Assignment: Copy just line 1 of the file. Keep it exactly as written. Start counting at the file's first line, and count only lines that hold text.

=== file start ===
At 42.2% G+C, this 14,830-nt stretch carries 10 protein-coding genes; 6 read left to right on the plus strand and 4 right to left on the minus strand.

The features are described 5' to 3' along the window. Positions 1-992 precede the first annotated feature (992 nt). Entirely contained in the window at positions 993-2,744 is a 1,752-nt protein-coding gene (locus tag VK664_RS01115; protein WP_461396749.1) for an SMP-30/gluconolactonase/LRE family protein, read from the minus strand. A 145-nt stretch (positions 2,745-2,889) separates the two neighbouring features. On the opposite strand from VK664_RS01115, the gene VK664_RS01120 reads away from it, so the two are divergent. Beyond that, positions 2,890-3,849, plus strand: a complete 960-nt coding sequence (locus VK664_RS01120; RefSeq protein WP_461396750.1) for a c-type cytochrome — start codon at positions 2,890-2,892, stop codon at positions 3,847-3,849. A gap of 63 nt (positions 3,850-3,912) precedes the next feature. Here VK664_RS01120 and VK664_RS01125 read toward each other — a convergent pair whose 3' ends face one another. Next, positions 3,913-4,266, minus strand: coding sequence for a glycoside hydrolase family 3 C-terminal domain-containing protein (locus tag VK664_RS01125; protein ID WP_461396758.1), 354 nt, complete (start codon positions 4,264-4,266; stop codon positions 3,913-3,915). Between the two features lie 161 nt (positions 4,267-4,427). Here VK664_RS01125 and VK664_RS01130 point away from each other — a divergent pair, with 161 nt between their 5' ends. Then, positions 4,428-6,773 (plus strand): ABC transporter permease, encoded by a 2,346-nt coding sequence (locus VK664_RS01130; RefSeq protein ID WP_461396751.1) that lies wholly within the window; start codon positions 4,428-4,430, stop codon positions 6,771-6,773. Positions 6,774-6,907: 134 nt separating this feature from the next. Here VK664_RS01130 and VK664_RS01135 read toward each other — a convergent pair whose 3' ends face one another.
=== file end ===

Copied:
At 42.2% G+C, this 14,830-nt stretch carries 10 protein-coding genes; 6 read left to right on the plus strand and 4 right to left on the minus strand.